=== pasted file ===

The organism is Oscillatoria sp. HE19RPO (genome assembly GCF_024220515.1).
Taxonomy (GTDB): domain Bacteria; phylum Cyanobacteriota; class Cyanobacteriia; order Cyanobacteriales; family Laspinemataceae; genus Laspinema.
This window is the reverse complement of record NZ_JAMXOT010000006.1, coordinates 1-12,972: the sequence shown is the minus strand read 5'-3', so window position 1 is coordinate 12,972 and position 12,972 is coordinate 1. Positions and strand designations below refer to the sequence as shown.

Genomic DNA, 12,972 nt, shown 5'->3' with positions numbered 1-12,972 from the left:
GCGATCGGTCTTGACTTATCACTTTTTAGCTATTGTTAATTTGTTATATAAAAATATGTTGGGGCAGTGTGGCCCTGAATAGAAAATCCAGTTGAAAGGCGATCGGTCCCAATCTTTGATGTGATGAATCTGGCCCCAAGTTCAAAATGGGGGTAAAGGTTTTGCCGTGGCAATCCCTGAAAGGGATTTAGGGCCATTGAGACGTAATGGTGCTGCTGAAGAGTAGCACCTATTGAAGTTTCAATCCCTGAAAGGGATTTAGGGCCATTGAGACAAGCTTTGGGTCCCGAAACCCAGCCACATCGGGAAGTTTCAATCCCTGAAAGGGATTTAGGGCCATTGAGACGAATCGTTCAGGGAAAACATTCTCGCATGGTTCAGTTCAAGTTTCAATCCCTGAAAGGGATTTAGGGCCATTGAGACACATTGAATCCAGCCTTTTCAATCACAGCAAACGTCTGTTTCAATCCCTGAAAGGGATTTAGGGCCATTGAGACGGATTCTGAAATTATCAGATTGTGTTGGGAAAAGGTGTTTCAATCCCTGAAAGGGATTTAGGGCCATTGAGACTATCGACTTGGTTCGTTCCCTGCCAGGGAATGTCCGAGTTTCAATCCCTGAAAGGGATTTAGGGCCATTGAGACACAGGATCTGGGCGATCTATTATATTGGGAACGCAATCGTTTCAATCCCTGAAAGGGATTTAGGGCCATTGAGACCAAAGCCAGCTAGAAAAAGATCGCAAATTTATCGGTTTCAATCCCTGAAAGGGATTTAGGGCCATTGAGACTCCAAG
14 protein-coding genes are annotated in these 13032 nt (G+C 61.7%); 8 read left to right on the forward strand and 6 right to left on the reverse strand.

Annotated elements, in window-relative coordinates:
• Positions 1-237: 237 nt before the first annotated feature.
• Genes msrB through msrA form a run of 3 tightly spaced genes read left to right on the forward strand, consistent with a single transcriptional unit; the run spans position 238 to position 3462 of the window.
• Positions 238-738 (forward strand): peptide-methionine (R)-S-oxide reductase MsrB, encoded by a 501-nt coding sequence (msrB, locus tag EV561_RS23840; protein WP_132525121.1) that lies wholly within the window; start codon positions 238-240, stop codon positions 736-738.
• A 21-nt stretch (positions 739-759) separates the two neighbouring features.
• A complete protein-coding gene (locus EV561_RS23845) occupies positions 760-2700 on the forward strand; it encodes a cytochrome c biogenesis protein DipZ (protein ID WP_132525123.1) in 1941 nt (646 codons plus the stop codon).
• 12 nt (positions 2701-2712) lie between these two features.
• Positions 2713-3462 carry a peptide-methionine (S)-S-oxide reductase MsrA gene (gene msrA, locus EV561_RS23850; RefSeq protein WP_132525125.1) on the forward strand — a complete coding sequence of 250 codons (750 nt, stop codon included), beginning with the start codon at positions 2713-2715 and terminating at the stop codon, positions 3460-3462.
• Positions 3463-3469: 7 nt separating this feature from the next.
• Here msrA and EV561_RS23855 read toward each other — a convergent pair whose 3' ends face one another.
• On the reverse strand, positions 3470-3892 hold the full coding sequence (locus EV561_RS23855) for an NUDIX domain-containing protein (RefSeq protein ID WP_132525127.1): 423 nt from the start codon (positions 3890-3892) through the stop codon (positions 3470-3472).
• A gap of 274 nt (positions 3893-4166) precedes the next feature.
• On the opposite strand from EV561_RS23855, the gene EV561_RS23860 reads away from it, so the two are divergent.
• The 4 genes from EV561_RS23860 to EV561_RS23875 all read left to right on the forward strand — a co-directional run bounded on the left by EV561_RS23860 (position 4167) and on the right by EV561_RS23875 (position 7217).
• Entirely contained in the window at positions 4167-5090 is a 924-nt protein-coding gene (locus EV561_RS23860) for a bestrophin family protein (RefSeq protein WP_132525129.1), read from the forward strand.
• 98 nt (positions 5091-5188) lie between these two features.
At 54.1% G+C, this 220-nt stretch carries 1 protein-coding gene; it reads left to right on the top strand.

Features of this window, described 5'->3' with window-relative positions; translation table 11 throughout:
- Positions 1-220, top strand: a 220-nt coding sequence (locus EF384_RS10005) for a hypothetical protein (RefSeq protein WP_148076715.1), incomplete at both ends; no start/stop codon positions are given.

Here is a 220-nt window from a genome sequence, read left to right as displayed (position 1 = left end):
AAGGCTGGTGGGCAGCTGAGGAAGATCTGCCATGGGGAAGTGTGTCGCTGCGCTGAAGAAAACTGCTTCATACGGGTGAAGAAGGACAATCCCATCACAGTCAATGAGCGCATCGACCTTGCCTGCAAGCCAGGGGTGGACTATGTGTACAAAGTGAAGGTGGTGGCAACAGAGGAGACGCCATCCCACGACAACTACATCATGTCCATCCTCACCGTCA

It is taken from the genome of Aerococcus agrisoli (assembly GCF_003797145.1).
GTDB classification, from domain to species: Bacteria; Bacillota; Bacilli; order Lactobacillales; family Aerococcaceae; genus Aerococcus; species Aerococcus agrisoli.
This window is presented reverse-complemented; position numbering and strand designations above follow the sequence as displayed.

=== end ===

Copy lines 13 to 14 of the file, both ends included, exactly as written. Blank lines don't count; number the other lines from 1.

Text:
• 12 nt (positions 2701-2712) lie between these two features.
• Positions 2713-3462 carry a peptide-methionine (S)-S-oxide reductase MsrA gene (gene msrA, locus EV561_RS23850; RefSeq protein WP_132525125.1) on the forward strand — a complete coding sequence of 250 codons (750 nt, stop codon included), beginning with the start codon at positions 2713-2715 and terminating at the stop codon, positions 3460-3462.